Get a Hold of Yourself, Man!
"When a man strays from the right path, a kind man needs the courage to raise his fist and correct him."
The Hero has just gone off the deep end under stress
. Proving himself to be Not So Above It All
, he grows increasingly hysterical
, at a time when his team needs his unaffected ability the most. How do you fix him?
With human-centered Percussive Maintenance
, of course!
, Distaff Counterpart
, right-hand man or woman
, love interest (specially the ladies of the Tsundere
or Broken Bird
kind) or superior
jolts him back to his senses with a sharp slap or a straight-up punch to the face, and occasionally a retort for him to get his head out of his ass already (see entry title for the archetypal one). The shame-faced hero says something along the lines of "Thanks. I needed that." Less appreciatively he'll say "Not even my dad hits me!
", but still calm down.
Alternatively in a program wanting to limit the potential for imitation violence, a glass of cold water may be used to bring the subject back to their senses.
Might overlap with the Dope Slap
. May also be used on a Hysterical Woman
— even by a man
. Similar in spirit, but not so much in execution, to Don't Make Me Take My Belt Off
. Compare with Quit Your Whining
, in which it is verbal, but this trope can be used to spice it up. If you need to lay a full-on beating to snap someone out of it, see Beat the Curse Out of Him
. A form of Tough Love
tested a myth based on this trope and found that — at least when dealing with someone who's merely tired and frazzled
— a slap to the face does
help the slapped person regain his or her focus. Apparently the surprise and minor pain of a slap kicks in the 'fight or flight' response and temporarily boosts adrenaline and related hormones. Nevertheless, it should be applied with extreme caution, as smacking someone when you don't know what's wrong with them can easily do more harm than good.
For reassembling after destruction, see Pulling Themselves Together
. Also not to be confused with A Date with Rosie Palms
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- In the Direct-to-Video Muppet Classic Theater, during the Rumpelstiltskin rendition, Piggy's father gets a little overboard trying to introduce himself and his daughter to the king.
Miller: She is Piggy, Miller's Daughter. And I am her father, Miller, Piggy's Father, your Majesty. No, wait I am not the majesty, You're the majesty, and this is my daughter, Piggy, and this is—
(Loyal Royal Advisor backhands him)
Miller: Thanks, I needed that.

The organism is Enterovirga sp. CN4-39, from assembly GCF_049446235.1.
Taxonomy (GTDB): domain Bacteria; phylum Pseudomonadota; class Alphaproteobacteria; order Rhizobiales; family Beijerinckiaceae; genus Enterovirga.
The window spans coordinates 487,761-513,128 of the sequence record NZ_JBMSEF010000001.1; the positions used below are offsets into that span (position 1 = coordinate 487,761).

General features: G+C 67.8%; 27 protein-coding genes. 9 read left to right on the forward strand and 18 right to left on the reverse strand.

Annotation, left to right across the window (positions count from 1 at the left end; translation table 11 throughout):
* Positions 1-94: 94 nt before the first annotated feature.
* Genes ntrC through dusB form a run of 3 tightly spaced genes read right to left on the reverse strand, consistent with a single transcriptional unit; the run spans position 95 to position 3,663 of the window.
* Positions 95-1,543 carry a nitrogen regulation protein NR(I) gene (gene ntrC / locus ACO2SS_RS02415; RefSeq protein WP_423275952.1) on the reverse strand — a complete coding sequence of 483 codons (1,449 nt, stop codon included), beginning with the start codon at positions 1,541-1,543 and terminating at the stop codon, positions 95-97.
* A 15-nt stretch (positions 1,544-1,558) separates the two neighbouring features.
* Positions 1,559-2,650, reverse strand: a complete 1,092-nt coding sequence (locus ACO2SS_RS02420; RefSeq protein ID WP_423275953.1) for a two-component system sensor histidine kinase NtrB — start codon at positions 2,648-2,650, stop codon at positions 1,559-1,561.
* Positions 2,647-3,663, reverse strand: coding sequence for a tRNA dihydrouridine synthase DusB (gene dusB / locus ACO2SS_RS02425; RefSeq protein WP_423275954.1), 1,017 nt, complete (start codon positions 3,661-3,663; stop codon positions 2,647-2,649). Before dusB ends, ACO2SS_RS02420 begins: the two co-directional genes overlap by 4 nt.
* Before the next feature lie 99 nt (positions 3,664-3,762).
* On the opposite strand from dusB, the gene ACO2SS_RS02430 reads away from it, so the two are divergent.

- And it's done again at the end of the Intermission.
Gonzo: Intermission!? Wait a minute!! Why wasn't I told about this?! This is an outrage!! OOF!! Thanks, I needed that.
Rizzo: Don't mention it.
- On an episode of the short lived MTV series Super Adventure Team, Chief Engineer Head literally slapped Dr. Criswell blind trying to get him to snap out of his funk.
- In the "Give Me Your Money" number from Avenue Q, Nicky refuses to give up his money by ranting "I can't! I need it! I'm homeless! I can't! I need it! I'm homeless! I can't...." until Princeton slaps him. Nicky calmly hands over the money then.
- Parodied in the Hamish And Dougal episode "Trapped!":
Hamish: Help! We're trapped between floors! Help!
Dougal: Hamish, you're getting hysterical.
SLAP! SLAP! SLAP!
Hamish: Well, don't just stand their applauding, do something!
Dougal: All right!
SLAP! SLAP! SLAP!
Dougal: Now, control yourself. Or next time it's the face.
- General George S. Patton once famously slapped a young soldier who seemed to be suffering from shell shock (it turned out later he had malaria). It almost ended his career, proving that this isn't a good idea to try for real.
- As a side note, the soldier Patton slapped later said, "He was probably pretty well worn out himself." Combat can do strange things to people. Patton's popularity saved him.
- It doesn't work if it is "shell shock" (PTSD) either. Anyone who's been in the Armed Forces can tell you that, combat experience or not. A person that far gone has usually spent themselves keeping a hold for as long as they have.
- This was parodied during the extensive Patton movie pastiche in The Simpsons episode "Bart the General". Bart does it, but Grampa scolds him:
Grampa: You can push them out of a plane, you can march them off a cliff, you can send them off to die on some God-forsaken rock, but for some reason you can't slap them.
- MythBusters tested this trope on their December 22nd 2010 episode. Their result? Confirmed. While not up to control, all three testers did better in practical tests when frazzled and then slapped than when unslapped.
- At least when the subject isn't suffering from PTSD, as above.
- Depends, if the subject is already in a situation which can trigger a psychosis episode, it can actually snap them out of it. Largely due to the endorphins that get released from the sudden shock.
- This is because being slapped activates the flight-or-fight response. PTSD is this response having caused too much stress leading to a mental breakdown, so activating it could actually make it worse.
- Even earlier than this episode, they examined this trope in terms of a "sobering up" technique after getting drunk and deemed it plausible. Cue Adam getting slapped by Jamie (Cue to 1:47).
- In some sects of Zen Buddhism, a monk walks the room during meditation sessions with a light, flat stick. When a meditating monk loses his focus because he starts to get tired, he will lean forward to get a light slap between the shoulder blades with the stick, which triggers the reaction to make him fully awake again.